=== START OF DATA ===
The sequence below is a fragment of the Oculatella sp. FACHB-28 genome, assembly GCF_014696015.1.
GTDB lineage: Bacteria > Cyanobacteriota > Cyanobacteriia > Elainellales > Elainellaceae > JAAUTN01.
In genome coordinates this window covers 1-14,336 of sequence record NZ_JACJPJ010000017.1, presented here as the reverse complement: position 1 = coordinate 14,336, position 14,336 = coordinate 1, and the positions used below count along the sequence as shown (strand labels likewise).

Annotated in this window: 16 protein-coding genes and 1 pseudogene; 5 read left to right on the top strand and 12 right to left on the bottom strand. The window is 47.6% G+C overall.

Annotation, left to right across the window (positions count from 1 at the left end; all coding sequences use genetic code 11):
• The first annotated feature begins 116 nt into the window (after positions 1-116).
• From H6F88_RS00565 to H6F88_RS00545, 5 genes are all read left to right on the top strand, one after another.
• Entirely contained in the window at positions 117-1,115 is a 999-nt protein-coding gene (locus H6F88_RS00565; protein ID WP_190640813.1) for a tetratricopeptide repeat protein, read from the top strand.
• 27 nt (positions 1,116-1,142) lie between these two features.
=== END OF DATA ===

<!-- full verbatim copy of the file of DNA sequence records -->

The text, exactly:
The sequence below is a fragment of the Oculatella sp. FACHB-28 genome, assembly GCF_014696015.1.
GTDB lineage: Bacteria > Cyanobacteriota > Cyanobacteriia > Elainellales > Elainellaceae > JAAUTN01.
In genome coordinates this window covers 1-14,336 of sequence record NZ_JACJPJ010000017.1, presented here as the reverse complement: position 1 = coordinate 14,336, position 14,336 = coordinate 1, and the positions used below count along the sequence as shown (strand labels likewise).

Annotated in this window: 16 protein-coding genes and 1 pseudogene; 5 read left to right on the top strand and 12 right to left on the bottom strand. The window is 47.6% G+C overall.

Annotation, left to right across the window (positions count from 1 at the left end; all coding sequences use genetic code 11):
• The first annotated feature begins 116 nt into the window (after positions 1-116).
• From H6F88_RS00565 to H6F88_RS00545, 5 genes are all read left to right on the top strand, one after another.
• Entirely contained in the window at positions 117-1,115 is a 999-nt protein-coding gene (locus H6F88_RS00565; protein ID WP_190640813.1) for a tetratricopeptide repeat protein, read from the top strand.
• 27 nt (positions 1,116-1,142) lie between these two features.